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Justices accept 5 cases

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The Indiana Supreme Court has granted transfer to five cases, including a first impression issue dealing with Social Security income and restitution.

In Rebecca D. Kays v. State of Indiana, No. 42S05-1107-CR-441, the Indiana Court of Appeals reversed the restitution order entered against Rebecca Kays following her conviction of misdemeanor battery. The trial court ordered she pay $1,500 to the victim but didn’t adequately consider her ability to pay. Kays lived on $647 in monthly Social Security benefits.

The appellate court found that 42 U.S.C.A. Section 470(a) precludes the trial court from considering SSI in determining the ability to pay restitution. Judge Melissa May wrote this approach follows the purpose of Social Security benefits, which is to assure that the recipient’s income is maintained at a level viewed by Congress as the minimum necessary for the subsistence of that person. The case was remanded to the trial court to determine how much Kays is able to pay.

In Sheila Perdue, et al. v. Anne W. Murphy, et al., No. 49S02-1107-PL-437, the COA found the Family and Social Services Administration’s adverse notices pertaining to public benefits programs that do not name specific missing eligibility documents don’t comport with the requirement of procedural due process.

The American Civil Liberties Union of Indiana sued the FSSA on behalf of people who have applied for or receive public benefits. The lawsuit seeks to enjoin the state agency from issuing adverse action notices regarding Medicaid, Temporary Assistance to Needy Families and the Supplemental Nutrition Assistance Program.

If an applicant is denied benefits, he will receive a generic notice alleging failure to cooperate, but the notice does not specify what verification document was missing. A Marion Superior court found the FSSA procedures as a whole satisfied procedural due process, but issued a declaratory judgment and injunction against FSSA because the agency had violated federal law governing SNAP by utilizing a “failure to cooperate” standard as opposed to a “refusal to cooperate” standard. The COA reversed on the due process issue and affirmed the declaratory judgment and injunction regarding SNAP.

In Rodney Nicholson v. State of Indiana, No. 55S01-1107-CR-444, the Court of Appeals was divided in reversing Rodney Nicholson’s stalking conviction. The decision looked at the term “repeated” in Indiana’s anti-stalking laws and the majority held that the state didn’t prove Nicholson’s conduct under the stalking statute was “repeated or continuing” harassment. The majority noted that the Legislature hadn’t put definitive time limitations in the statute.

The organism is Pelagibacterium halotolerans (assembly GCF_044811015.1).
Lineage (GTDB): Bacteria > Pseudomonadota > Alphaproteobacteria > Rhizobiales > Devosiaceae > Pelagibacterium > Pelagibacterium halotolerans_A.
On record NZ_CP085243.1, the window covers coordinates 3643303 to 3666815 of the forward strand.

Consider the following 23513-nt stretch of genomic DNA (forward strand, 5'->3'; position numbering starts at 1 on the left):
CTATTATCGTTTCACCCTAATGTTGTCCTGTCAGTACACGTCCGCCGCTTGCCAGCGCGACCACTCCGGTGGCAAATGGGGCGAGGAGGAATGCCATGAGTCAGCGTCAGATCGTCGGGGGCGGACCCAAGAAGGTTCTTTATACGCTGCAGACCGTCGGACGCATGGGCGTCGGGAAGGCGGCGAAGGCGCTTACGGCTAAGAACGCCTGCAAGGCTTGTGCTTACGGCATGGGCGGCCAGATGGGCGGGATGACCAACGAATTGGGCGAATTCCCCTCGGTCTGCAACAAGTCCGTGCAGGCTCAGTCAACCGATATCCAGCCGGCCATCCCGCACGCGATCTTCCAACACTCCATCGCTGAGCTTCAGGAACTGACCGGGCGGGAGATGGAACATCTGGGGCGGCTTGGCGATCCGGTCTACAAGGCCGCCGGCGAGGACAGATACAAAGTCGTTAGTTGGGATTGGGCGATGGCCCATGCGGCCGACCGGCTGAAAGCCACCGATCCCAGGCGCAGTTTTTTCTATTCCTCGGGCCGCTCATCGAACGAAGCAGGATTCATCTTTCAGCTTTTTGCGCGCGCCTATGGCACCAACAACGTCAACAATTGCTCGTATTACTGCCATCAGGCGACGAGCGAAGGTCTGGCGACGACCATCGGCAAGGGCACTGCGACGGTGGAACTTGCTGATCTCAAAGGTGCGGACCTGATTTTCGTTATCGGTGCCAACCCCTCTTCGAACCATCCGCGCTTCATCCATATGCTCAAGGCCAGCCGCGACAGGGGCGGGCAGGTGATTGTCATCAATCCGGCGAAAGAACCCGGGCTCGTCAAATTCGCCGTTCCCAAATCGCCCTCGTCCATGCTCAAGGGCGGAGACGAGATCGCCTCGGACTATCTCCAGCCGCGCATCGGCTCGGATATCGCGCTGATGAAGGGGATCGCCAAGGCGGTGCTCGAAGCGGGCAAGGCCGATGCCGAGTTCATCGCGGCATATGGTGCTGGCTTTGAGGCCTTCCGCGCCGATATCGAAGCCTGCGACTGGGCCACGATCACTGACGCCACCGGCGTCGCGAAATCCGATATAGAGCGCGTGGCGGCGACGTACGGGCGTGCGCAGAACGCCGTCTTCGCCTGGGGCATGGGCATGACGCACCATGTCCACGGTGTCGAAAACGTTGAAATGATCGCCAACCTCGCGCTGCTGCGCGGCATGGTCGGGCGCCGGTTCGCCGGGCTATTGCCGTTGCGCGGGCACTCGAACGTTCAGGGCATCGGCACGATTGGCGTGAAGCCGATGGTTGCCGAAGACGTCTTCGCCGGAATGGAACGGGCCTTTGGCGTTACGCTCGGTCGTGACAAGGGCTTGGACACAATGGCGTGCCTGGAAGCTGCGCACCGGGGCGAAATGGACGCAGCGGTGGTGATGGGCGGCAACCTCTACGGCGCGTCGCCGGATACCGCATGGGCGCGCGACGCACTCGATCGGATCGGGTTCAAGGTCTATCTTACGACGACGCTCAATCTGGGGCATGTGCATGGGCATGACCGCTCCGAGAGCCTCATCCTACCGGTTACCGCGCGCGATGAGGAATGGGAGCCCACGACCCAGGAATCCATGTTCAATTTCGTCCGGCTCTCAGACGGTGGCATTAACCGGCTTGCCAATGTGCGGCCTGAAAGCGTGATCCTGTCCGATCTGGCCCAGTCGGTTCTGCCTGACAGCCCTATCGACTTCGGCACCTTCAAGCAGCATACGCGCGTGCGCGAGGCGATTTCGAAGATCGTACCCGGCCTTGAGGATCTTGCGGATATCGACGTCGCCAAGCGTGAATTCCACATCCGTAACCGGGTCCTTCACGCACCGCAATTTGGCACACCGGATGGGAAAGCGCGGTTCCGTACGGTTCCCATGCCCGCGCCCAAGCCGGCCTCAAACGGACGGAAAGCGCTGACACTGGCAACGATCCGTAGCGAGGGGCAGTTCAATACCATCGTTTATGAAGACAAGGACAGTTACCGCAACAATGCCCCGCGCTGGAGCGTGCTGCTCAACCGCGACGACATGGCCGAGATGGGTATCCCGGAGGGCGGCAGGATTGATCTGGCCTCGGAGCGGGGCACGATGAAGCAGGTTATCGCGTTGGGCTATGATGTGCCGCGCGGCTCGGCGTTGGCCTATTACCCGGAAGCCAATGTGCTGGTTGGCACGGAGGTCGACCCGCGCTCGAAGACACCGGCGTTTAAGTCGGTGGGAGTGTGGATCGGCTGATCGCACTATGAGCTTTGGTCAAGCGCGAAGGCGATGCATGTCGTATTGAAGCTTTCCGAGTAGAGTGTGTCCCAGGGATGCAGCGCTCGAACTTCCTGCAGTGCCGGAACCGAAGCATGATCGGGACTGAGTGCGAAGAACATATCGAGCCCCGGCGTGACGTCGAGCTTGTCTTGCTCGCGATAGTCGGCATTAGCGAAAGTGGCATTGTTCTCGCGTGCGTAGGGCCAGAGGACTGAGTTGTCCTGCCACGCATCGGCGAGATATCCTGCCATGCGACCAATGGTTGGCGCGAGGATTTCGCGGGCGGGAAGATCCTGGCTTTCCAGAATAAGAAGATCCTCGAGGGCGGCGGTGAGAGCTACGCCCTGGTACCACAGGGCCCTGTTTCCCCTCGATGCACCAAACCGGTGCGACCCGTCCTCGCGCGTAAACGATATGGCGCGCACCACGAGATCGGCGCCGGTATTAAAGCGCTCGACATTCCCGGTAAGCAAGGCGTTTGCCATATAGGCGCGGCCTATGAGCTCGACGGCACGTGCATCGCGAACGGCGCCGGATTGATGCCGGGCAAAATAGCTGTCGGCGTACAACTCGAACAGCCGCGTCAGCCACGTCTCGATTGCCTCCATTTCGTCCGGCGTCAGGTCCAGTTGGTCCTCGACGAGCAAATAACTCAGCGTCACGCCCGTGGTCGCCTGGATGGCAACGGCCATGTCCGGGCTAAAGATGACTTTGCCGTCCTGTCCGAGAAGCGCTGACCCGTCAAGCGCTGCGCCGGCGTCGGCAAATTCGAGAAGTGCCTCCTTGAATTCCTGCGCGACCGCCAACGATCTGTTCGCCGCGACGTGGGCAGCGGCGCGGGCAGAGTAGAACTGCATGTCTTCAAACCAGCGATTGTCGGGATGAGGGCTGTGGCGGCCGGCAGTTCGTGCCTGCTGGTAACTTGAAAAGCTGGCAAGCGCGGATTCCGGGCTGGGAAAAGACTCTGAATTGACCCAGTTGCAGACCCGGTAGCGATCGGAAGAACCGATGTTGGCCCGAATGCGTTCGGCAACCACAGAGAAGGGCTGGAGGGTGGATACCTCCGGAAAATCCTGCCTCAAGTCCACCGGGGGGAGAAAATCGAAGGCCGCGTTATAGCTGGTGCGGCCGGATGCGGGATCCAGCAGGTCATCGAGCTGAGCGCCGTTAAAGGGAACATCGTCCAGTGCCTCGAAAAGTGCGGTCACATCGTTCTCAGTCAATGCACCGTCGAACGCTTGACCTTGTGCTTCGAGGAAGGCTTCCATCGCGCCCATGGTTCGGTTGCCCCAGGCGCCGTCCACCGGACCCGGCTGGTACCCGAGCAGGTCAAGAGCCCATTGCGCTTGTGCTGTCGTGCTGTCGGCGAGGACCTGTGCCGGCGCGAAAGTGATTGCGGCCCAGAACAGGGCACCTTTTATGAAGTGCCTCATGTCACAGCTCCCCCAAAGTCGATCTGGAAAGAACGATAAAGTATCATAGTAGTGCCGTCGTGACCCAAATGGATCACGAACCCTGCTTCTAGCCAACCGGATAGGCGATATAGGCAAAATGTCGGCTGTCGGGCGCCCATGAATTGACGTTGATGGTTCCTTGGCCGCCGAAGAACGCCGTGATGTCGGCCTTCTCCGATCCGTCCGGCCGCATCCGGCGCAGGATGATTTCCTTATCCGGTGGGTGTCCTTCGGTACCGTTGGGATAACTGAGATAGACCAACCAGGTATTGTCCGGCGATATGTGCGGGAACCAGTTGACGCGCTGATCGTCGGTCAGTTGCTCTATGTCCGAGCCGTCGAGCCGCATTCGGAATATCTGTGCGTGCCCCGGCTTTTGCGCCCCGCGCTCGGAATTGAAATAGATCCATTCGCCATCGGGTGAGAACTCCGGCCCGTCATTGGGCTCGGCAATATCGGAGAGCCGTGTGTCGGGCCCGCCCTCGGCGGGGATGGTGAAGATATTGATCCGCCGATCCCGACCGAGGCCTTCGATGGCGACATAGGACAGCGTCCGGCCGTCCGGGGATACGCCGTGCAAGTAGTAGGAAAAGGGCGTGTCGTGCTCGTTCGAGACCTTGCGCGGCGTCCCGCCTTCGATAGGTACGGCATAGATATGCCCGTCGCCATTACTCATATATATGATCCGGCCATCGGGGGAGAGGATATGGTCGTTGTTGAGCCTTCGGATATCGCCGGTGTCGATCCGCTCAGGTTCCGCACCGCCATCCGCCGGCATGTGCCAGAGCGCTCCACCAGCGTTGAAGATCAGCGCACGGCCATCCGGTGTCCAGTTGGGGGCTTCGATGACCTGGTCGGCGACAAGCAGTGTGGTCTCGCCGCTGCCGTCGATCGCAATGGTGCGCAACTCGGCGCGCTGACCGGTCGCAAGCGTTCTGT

Judge Cale Bradford dissented, believing the gap of time between the repeated conduct aimed at the same victim is a “non-factor” under the wording of the statute.

In Harold J. Klinker v. First Merchants Bank, N.A., No. 01S04-1107-PL-438, the Court of Appeals affirmed summary judgment for First Merchants Bank in its complaint for fraud and damages against Harold Klinker, who had borrowed money to buy cars for his used car dealership. Although the trial court should have considered Klinker’s affidavit in opposition to the motion for summary judgment, as the appellate court found the affidavit was properly designated in his memorandum, the trial court was correct in granting summary judgment for the bank.

The justices also took Hugh David Reed v. Edward Reid, Reid Machinery Inc., et al., No. 40S01-1107-PL-436, a civil case out of Jennings County that has not been heard by the Court of Appeals.

The high court denied transfer to 25 cases. The justices didn’t accept or deny any cases for the week ending July 15.
 

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  1. Excellent initiative on the part of the AG. Thankfully someone takes action against predators taking advantage of people who have already been through the wringer. Well done!

  2. Conour will never turn these funds over to his defrauded clients. He tearfully told the court, and his daughters dutifully pledged in interviews, that his first priority is to repay every dime of the money he stole from his clients. Judge Young bought it, much to the chagrin of Conour’s victims. Why would Conour need the $2,262 anyway? Taxpayers are now supporting him, paying for his housing, utilities, food, healthcare, and clothing. If Conour puts the money anywhere but in the restitution fund, he’s proved, once again, what a con artist he continues to be and that he has never had any intention of repaying his clients. Judge Young will be proven wrong... again; Conour has no remorse and the Judge is one of the many conned.

  3. Pass Legislation to require guilty defendants to pay for the costs of lab work, etc as part of court costs...

  4. The fee increase would be livable except for the 11% increase in spending at the Disciplinary Commission. The Commission should be focused on true public harm rather than going on witch hunts against lawyers who dare to criticize judges.

  5. Marijuana is safer than alcohol. AT the time the 1937 Marijuana Tax Act was enacted all major pharmaceutical companies in the US sold marijuana products. 11 Presidents of the US have smoked marijuana. Smoking it does not increase the likelihood that you will get lung cancer. There are numerous reports of canabis oil killing many kinds of incurable cancer. (See Rick Simpson's Oil on the internet or facebook).

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